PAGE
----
Tim Gilbert <tgilbert@...>
Joseph Walder wrote:
What are your thoughts on what the anthracite railroads did to foreign open top hoppers during the steam era?Joe,
Between November 5th and December 10th, 1952, New Hampshire's Suncook Valley RR received four loads of Anthracite from a mine or breaker in Coxton PA which was in the Lehigh Valley: - D&H 3835; L&NE 14087; LV 17350 and PRR Glca Class Gon #209917. From November 1st to December 20th when the SunVal was embargoed prior to abandonment, there were seven inbound loads of anthracite (including the above), and three loads of bituminous. All three of the bituminous loads were loaded into home road hoppers. Only three of the six hoppers loaded with Anthracite were loaded into home road hoppers - the seventh was the PRR Gon.
This may be an indication that roads loading anthracite were more apt to poach foreign hoppers rather than classify the home from the foreign ones which could then be returned to their owners as empties. Please note, however, that hoppers of bituminous roads were not loaded with anthracite for this small sample.
Most of the railroads in the anthracite region of Pennsylvania would use foreign cars on-line to fill with coal and they tended to remain on-line going back and forth between the coal mine/breaker and the customer before the foreign railroad called and asked where their hoppers were. You can find this fact in one of the Morning Sun books because there's a comment in the book (I apologize to the author of the book because I forget the exact book, but it's one of the freight car books on the CNJ/LV, Erie/DL&W, D&H, RDG).In these mine-to-breaker-mine movement cycles, did they include only hoppers of the anthracite roads, or include some from the bituminous roads, too? For this purpose, please consider the PRR and ERIE as anthracite roads.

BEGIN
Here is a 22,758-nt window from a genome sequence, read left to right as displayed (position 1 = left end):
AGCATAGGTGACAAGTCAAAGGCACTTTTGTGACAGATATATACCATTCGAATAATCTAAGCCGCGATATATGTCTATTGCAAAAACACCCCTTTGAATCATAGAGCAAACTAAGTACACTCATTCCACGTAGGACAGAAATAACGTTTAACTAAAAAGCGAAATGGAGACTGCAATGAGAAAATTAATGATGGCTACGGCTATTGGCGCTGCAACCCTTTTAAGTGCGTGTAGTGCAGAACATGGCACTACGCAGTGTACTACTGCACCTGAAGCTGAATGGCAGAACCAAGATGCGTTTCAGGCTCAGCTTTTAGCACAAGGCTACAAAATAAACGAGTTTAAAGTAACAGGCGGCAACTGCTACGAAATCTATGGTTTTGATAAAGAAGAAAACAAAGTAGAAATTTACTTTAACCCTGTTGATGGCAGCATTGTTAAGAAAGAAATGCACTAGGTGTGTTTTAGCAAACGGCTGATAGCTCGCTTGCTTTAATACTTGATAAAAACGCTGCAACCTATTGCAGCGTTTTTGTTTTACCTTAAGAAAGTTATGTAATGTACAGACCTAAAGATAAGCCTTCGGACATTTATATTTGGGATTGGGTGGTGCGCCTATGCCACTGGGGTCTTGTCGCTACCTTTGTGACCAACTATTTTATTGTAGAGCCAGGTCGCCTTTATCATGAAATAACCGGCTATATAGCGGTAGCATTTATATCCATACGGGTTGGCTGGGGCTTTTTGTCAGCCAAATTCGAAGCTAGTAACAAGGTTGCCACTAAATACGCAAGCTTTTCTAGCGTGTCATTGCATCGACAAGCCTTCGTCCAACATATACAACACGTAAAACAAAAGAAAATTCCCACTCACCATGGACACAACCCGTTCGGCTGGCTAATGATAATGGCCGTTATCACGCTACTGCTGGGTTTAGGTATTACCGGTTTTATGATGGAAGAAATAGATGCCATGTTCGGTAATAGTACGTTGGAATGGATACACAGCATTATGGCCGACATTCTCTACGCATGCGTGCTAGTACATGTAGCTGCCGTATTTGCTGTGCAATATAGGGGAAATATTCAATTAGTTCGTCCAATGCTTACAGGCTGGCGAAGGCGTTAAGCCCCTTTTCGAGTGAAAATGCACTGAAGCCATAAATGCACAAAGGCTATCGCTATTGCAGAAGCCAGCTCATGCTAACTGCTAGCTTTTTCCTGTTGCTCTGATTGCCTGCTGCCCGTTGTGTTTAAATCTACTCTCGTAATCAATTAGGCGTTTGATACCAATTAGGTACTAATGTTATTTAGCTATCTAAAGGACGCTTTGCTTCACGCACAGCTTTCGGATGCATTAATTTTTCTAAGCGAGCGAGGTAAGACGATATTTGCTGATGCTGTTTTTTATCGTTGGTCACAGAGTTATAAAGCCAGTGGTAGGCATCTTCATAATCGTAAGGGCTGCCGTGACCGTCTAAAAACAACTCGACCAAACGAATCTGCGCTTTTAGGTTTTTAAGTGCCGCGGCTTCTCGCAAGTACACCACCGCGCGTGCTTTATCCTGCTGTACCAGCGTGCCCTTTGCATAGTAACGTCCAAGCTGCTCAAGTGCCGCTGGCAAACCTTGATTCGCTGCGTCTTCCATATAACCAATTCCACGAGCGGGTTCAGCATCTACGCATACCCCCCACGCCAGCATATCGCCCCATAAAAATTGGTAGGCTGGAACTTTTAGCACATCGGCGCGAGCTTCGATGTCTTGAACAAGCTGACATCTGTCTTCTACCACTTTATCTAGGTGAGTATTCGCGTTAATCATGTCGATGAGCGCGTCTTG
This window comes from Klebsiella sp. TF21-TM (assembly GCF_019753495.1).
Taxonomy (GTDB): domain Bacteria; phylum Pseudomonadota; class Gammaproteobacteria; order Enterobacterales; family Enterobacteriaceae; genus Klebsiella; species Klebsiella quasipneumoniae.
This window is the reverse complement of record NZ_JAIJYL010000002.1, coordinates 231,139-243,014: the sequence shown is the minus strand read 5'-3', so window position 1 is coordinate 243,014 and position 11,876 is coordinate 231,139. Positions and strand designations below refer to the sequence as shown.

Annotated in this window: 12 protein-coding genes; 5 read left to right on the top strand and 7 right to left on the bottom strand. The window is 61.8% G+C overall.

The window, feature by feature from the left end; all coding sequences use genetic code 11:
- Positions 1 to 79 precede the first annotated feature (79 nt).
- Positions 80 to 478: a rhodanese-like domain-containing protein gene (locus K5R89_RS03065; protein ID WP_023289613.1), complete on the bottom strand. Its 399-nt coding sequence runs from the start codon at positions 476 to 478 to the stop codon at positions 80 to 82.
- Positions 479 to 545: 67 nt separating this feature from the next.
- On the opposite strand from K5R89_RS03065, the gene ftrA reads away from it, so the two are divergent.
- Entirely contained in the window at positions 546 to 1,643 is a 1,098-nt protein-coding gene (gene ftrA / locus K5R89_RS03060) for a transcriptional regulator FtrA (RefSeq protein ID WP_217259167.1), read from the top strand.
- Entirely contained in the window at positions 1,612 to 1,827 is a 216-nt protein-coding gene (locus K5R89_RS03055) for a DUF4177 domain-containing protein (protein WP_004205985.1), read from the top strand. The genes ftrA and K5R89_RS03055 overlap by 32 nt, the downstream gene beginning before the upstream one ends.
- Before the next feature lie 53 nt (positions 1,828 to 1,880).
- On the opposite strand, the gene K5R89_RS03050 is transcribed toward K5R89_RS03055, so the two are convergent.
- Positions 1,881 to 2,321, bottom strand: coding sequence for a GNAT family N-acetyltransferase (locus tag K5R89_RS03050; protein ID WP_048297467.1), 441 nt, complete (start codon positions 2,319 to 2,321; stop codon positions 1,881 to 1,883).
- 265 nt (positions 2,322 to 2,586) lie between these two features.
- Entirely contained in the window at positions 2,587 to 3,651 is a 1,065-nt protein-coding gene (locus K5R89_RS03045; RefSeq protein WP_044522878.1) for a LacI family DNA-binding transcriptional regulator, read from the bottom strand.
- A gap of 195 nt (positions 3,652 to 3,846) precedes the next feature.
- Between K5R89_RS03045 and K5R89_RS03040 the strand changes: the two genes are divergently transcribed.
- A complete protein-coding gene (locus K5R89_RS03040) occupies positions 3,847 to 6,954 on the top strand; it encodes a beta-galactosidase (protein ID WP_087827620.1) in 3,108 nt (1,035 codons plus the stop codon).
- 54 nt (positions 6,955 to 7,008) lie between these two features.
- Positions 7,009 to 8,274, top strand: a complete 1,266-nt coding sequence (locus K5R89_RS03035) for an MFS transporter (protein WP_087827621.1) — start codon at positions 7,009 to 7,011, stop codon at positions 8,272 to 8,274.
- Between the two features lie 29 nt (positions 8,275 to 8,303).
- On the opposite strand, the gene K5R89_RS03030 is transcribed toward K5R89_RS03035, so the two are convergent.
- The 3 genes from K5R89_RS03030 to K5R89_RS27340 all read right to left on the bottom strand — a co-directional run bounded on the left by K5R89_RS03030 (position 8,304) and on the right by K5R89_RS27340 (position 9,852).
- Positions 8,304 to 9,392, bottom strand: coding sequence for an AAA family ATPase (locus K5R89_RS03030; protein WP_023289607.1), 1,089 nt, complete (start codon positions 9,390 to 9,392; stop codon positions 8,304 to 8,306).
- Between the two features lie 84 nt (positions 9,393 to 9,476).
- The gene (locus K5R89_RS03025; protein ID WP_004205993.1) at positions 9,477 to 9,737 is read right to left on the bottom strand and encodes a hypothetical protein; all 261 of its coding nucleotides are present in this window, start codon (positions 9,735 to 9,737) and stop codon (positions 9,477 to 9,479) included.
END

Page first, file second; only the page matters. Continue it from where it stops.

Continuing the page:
I know that the NYO&W Railway was doing this in the late 1940s-1950s. Many B&O, D&H and PRR cars were in O&W coal trains moving over the road (especially after WWII when Europe was rebuilding and coal was being shipped like crazy to the East Coast ports to be loaded on boats to head "across the pond").Carrying Anthracite, Bituminous, or Both? Also, to the best of my knowledge, the Port of New York was equipped to load barges with coal, but not ships while I don't believe any southern New England port was equipped to load ships with coal.
Now yes, there was some leasing agreements involved, and yes, the O&W did purchase both PRR & NYNH&H hopper cars, and yes, the O&W did not have many of their own cars available for interchange, but there were many comments from former O&W railroaders that said that if there was a foreign car was on-line and available, then it was "grabbed" and placed in the train.That seems to be more of a testament to the condition of the O&W hopper fleet more than anything else.
Ben Hom may be better able to comment on this than I after his study of hopper movements on the Rutland.